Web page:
Adoption causes hormones too....and because of that, I've coined the term "paper pregnant." It is where you get all the emotions of a pregnant person without the bump. It's pretty amazing. Not.

I truly do feel bipolar. One day I wake up and I'm excited about adopting. I feel at peace with the path we're on, and I'm excited to meet our child.

Then the next day I wake up angry, and jealous that 90% of the world get pregnant. In less than a year, they conceive. I've been trying to get pregnant since July 2009. All I have to show for it is one loss. People ask me a lot if I'm still "trying to have a baby." We're not, but we're not preventing, and the fact of the matter is that it still hasn't happened. I'm a crossroad where I feel like I need to be at peace with the fact that it may not ever happen for me. All the studies say that statistically if you don't conceive within 3 years of trying your success rate of ever conceiving goes down to about 10%. Thats a pretty shitty statistic.

I was always going to adopt. But, I want to carry a baby too. I want to feel him/her move inside me. I want to have a bump to rub cocoa butter on. For God's sake I want to feel nausea, and puke and know it's because I'm growing a baby. I want to breast feed. I want to give birth to a child made from my husband and I's DNA.

End Rant.

Back to paper pregnancy. Adopting is not the easy way out. The fact is that it's one hell of a rollercoaster and it requires you to wait while someone else takes your hopes of becoming a parent and creates your big homestudy document on their time. It is safe to assume that my social worker is working on our homestudy right now, right? Nope, I called her to check in with her after my meltdown and she is out of the office all week. I'm sorry, whhhaaaaaaaaaaat? That is unacceptable. Doesn't she know people are waiting to become parents over here? Sheesh!

It's January 20th. I was told mid February. Since it's a 29 day month, I'm giving her til the 15th. As if I could actually control this deadline, or any of this. But, as of today, that's what date I'm trying to make it to without pulling out my hair.

It's going really well, really.

Saturday, January 14, 2012

Embracing the Wait

I just updated my facebook status to: January. Is. The. Longest. Month. Ever.

It totally freaking is. I feel like we've been waiting forever. But, when I get really agitated about the waiting, I say a prayer for patience, and I realize that the rest of this process is all about waiting.

Waiting for our homestudy to be written, edited and approved.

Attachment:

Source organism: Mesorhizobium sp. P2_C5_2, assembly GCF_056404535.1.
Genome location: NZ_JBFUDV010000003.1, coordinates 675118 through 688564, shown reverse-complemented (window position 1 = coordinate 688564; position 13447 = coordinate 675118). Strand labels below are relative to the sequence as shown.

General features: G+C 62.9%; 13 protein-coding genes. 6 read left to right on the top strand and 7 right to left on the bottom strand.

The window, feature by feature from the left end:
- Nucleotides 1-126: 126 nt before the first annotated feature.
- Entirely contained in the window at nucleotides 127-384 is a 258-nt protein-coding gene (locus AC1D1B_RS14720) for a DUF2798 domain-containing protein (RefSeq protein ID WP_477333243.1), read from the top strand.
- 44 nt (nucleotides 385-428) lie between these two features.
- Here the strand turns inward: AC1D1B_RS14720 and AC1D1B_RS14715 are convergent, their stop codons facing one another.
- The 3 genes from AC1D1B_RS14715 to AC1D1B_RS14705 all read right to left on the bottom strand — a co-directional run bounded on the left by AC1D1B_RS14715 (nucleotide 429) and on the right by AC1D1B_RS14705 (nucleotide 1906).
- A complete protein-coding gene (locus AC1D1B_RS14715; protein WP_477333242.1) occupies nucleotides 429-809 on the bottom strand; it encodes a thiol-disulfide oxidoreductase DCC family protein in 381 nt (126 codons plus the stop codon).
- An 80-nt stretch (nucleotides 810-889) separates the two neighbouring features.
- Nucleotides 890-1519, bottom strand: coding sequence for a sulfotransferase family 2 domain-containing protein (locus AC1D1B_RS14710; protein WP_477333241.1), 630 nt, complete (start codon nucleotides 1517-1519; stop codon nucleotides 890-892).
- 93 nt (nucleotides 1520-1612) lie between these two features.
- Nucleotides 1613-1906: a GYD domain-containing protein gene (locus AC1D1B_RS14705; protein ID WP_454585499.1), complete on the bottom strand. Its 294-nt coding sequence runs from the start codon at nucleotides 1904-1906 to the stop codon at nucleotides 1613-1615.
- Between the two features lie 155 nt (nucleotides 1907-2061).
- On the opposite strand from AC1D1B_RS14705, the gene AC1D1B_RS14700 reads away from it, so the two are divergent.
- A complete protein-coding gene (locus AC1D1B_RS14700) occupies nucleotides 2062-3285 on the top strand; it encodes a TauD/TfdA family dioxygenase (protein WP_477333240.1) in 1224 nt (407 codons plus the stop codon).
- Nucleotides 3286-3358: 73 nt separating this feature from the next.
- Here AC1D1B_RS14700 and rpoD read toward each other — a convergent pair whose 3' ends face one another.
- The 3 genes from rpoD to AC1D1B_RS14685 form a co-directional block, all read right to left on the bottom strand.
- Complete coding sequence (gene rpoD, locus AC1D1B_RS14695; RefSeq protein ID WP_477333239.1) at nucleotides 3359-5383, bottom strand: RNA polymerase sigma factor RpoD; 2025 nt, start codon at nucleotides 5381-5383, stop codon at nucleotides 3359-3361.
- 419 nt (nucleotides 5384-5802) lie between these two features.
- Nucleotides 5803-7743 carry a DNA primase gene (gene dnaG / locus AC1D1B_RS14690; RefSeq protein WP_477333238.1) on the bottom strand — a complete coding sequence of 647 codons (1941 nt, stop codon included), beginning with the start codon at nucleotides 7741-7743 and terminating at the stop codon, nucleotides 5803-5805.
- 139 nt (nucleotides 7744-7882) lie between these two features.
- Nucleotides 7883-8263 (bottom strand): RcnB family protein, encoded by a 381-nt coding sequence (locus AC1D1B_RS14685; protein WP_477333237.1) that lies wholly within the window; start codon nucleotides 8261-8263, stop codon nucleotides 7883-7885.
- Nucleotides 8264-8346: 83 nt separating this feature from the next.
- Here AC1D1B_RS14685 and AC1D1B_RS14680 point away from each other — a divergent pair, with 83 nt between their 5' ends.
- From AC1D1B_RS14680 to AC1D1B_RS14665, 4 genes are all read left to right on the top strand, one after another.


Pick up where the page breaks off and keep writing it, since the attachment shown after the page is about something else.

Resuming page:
Waiting for our social worker to find our little one.

Waiting to be chosen by the childs social worker or a birth mom once our social worker shares our homestudy.

Waiting for a disclosure meeting for a foster child or birth of a birth mom's child.

Waiting to meet the child.

Waiting to bring them home.

Waiting for the adoption to finalize.

This is going to be our life for awhile, so though I'm excited and impatient, I must learn to be comfortable here.

I am trying to marvel at my Saturday mornings of laying on the couch, sipping coffee and watching my DVR. I am going to bed early if I want because I can. I leave, and go to the store, or where ever if I want because soon it won't be so easy. Sometimes I just sit and read in my quite comfy living room, because the quiet will soon be a distant memory. Though I long for diapers, sleepless nights, and noise I know I will miss this time, where it's just he and I. I will have no regrets when I leave this place of being a child free adult, but I want to embrace it while I can, if only to make the time more tolerable.

Monday, January 9, 2012

Some Inspiration

One of my amazing hopeful mama's to be shared this with me today. And, it brightened my day. So true....

Thoughts on Becoming a Mother

There are women that become mothers without effort, without thought, without patience or loss and though they are good mothers and love their children, I know that I will be better.

I will be better not because of genetics, or money or that I have read more books,
but because I have struggled and toiled for this child.
I have longed and waited. I have cried and prayed.
I have endured and planned over and over again.